Programmed cell death (PCD) describes a small number of processes that result in a highly controlled, and organised, form of cellular destruction, activated in every part of the plant, throughout its entire life cycle. For example, PCD is a critical component of many vegetative and reproductive developmental processes, senescence programmes, pathogen defence mechanisms and stress responses. Cell destruction can manifest as apoptotic-like, necrotic or autophagic cell death, and these processes are likely to overlap extensively, sharing several regulatory mechanisms. Several of the key PCD regulators and signals have now been revealed, for example, many cell organelles, including mitochondria, chloroplasts, Golgi apparatus, endoplasmic reticulum and vacuoles have been shown to have a role in controlling PCD activation. Following activation the actual dismantling of the cell appears to involve cell death proteases including those with caspase-like, or metacaspase, activity. This review will examine the current state of knowledge about the regulation of events during plant PCD. We will describe numerous examples of developmental or environmentally induced deaths and outline their potential as model systems for use in PCD research programmes. Similarly, a range of techniques and in vitro model systems that can be used to identify, and quantify, rates of plant PCD are reviewed. These model systems and techniques can be used to identify the underlying signals and events that drive and regulate PCD and ultimately reveal the steps necessary for the botanical dance of death.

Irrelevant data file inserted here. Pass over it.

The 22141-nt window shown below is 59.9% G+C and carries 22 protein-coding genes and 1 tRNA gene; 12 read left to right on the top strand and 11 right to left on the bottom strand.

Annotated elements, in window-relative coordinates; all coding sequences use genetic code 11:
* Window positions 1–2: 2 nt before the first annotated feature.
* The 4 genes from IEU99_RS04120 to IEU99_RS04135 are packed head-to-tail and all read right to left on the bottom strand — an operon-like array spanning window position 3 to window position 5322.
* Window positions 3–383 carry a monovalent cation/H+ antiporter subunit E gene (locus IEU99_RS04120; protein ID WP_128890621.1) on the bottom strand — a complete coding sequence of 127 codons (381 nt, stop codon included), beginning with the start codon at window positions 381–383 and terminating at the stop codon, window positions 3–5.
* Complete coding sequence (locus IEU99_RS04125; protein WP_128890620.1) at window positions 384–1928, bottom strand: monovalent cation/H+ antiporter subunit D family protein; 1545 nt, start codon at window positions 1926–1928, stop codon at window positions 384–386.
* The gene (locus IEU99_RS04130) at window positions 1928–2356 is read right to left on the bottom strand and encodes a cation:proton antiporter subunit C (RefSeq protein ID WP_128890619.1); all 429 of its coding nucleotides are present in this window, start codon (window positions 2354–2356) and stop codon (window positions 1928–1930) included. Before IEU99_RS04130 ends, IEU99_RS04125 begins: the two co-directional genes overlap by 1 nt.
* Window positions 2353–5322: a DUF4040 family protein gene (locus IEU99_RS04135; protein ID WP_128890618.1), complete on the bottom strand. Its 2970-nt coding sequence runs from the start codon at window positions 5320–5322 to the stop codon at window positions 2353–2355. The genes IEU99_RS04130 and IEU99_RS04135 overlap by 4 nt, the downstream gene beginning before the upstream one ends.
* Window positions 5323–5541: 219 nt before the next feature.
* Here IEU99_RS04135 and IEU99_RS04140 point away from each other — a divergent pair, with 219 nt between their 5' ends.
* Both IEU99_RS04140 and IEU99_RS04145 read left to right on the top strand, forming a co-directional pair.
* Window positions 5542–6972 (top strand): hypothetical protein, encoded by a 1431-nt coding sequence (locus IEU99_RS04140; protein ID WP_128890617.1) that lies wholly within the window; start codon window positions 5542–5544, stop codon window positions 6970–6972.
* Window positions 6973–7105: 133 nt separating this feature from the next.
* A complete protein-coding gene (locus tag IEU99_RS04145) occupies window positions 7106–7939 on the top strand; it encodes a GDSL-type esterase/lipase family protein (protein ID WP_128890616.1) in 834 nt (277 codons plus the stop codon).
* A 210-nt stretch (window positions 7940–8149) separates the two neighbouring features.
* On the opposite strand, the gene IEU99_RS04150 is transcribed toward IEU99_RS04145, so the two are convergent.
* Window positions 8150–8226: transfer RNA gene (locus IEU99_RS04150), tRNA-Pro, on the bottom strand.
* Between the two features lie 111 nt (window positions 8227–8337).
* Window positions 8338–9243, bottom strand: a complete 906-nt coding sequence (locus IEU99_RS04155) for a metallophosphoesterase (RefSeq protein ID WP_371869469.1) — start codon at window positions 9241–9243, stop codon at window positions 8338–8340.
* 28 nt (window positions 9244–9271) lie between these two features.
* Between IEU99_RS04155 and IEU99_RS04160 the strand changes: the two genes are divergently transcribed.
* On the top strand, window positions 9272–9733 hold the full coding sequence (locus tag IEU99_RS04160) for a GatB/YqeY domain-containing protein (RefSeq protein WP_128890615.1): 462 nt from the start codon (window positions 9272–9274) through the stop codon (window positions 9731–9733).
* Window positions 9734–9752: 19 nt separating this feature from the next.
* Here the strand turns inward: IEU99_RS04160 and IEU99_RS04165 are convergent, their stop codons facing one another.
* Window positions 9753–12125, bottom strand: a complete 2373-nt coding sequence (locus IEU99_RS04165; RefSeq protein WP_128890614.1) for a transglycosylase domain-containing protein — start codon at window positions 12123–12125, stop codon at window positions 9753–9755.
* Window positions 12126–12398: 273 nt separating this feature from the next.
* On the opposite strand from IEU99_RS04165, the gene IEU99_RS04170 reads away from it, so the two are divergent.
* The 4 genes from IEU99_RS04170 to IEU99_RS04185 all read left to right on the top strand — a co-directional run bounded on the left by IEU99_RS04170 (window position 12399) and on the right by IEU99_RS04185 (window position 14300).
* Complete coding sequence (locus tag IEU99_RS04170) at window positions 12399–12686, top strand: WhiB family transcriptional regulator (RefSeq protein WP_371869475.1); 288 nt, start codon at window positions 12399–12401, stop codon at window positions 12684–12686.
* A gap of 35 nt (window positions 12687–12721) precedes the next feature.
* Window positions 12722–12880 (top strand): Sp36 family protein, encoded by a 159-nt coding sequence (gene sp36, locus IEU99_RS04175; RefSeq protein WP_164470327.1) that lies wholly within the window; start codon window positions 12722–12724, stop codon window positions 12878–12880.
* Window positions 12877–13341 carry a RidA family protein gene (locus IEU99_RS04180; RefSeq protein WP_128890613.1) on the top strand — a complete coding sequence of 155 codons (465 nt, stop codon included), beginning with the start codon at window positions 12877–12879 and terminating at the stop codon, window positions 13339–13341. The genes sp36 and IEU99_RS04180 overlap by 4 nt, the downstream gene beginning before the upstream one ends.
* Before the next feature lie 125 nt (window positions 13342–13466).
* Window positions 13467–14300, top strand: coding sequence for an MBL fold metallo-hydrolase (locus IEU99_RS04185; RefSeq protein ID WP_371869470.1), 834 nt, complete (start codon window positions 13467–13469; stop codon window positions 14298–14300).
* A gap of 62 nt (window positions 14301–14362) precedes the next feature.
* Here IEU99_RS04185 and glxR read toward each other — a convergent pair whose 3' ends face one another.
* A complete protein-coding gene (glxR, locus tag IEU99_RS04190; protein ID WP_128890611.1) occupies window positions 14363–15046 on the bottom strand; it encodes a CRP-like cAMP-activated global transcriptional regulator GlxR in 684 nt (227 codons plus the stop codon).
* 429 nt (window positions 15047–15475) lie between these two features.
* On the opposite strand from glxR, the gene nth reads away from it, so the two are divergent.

|Original language||English (Ireland)|
|Title of host publication||Advances in Botanical Research|
|Publication status||Published - 2011|
- Programmed cell death
- Root hairs